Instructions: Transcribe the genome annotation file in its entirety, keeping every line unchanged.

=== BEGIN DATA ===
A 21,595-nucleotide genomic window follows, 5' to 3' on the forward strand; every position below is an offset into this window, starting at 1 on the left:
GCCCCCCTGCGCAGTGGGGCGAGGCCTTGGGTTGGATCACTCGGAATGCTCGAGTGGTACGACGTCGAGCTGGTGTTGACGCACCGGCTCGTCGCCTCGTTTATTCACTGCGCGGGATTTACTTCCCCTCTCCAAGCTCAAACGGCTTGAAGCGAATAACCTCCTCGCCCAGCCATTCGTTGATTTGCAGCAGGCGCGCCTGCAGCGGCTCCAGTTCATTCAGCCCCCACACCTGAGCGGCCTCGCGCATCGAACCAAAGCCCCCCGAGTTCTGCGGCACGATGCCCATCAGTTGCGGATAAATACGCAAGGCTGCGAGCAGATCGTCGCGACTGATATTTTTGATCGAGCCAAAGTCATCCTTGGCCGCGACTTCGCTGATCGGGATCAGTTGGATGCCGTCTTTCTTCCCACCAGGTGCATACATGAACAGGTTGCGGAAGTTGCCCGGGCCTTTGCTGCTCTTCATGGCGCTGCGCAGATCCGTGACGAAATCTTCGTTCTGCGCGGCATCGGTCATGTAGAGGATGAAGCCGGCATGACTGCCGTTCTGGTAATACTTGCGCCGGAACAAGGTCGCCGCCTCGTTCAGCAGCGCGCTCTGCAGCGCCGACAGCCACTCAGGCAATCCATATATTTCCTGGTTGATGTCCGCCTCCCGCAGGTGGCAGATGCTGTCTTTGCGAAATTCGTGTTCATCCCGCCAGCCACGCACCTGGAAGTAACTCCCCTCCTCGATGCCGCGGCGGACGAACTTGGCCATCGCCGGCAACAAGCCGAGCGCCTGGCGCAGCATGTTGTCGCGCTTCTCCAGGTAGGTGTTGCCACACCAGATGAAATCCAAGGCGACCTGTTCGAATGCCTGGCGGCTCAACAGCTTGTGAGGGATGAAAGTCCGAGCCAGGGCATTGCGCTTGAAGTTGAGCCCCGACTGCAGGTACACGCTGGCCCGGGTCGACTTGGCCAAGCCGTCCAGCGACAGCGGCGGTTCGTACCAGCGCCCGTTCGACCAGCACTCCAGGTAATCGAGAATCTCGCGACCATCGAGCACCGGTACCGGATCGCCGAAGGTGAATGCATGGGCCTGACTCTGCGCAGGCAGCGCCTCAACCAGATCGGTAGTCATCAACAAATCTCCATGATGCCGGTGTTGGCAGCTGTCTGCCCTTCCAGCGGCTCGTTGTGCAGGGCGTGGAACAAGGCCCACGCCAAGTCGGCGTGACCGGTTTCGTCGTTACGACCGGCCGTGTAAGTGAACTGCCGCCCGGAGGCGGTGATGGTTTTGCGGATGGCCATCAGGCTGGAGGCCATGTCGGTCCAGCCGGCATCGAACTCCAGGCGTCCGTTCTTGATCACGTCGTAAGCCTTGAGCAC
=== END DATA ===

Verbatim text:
A 21,595-nucleotide genomic window follows, 5' to 3' on the forward strand; every position below is an offset into this window, starting at 1 on the left:
GCCCCCCTGCGCAGTGGGGCGAGGCCTTGGGTTGGATCACTCGGAATGCTCGAGTGGTACGACGTCGAGCTGGTGTTGACGCACCGGCTCGTCGCCTCGTTTATTCACTGCGCGGGATTTACTTCCCCTCTCCAAGCTCAAACGGCTTGAAGCGAATAACCTCCTCGCCCAGCCATTCGTTGATTTGCAGCAGGCGCGCCTGCAGCGGCTCCAGTTCATTCAGCCCCCACACCTGAGCGGCCTCGCGCATCGAACCAAAGCCCCCCGAGTTCTGCGGCACGATGCCCATCAGTTGCGGATAAATACGCAAGGCTGCGAGCAGATCGTCGCGACTGATATTTTTGATCGAGCCAAAGTCATCCTTGGCCGCGACTTCGCTGATCGGGATCAGTTGGATGCCGTCTTTCTTCCCACCAGGTGCATACATGAACAGGTTGCGGAAGTTGCCCGGGCCTTTGCTGCTCTTCATGGCGCTGCGCAGATCCGTGACGAAATCTTCGTTCTGCGCGGCATCGGTCATGTAGAGGATGAAGCCGGCATGACTGCCGTTCTGGTAATACTTGCGCCGGAACAAGGTCGCCGCCTCGTTCAGCAGCGCGCTCTGCAGCGCCGACAGCCACTCAGGCAATCCATATATTTCCTGGTTGATGTCCGCCTCCCGCAGGTGGCAGATGCTGTCTTTGCGAAATTCGTGTTCATCCCGCCAGCCACGCACCTGGAAGTAACTCCCCTCCTCGATGCCGCGGCGGACGAACTTGGCCATCGCCGGCAACAAGCCGAGCGCCTGGCGCAGCATGTTGTCGCGCTTCTCCAGGTAGGTGTTGCCACACCAGATGAAATCCAAGGCGACCTGTTCGAATGCCTGGCGGCTCAACAGCTTGTGAGGGATGAAAGTCCGAGCCAGGGCATTGCGCTTGAAGTTGAGCCCCGACTGCAGGTACACGCTGGCCCGGGTCGACTTGGCCAAGCCGTCCAGCGACAGCGGCGGTTCGTACCAGCGCCCGTTCGACCAGCACTCCAGGTAATCGAGAATCTCGCGACCATCGAGCACCGGTACCGGATCGCCGAAGGTGAATGCATGGGCCTGACTCTGCGCAGGCAGCGCCTCAACCAGATCGGTAGTCATCAACAAATCTCCATGATGCCGGTGTTGGCAGCTGTCTGCCCTTCCAGCGGCTCGTTGTGCAGGGCGTGGAACAAGGCCCACGCCAAGTCGGCGTGACCGGTTTCGTCGTTACGACCGGCCGTGTAAGTGAACTGCCGCCCGGAGGCGGTGATGGTTTTGCGGATGGCCATCAGGCTGGAGGCCATGTCGGTCCAGCCGGCATCGAACTCCAGGCGTCCGTTCTTGATCACGTCGTAAGCCTTGAGCAC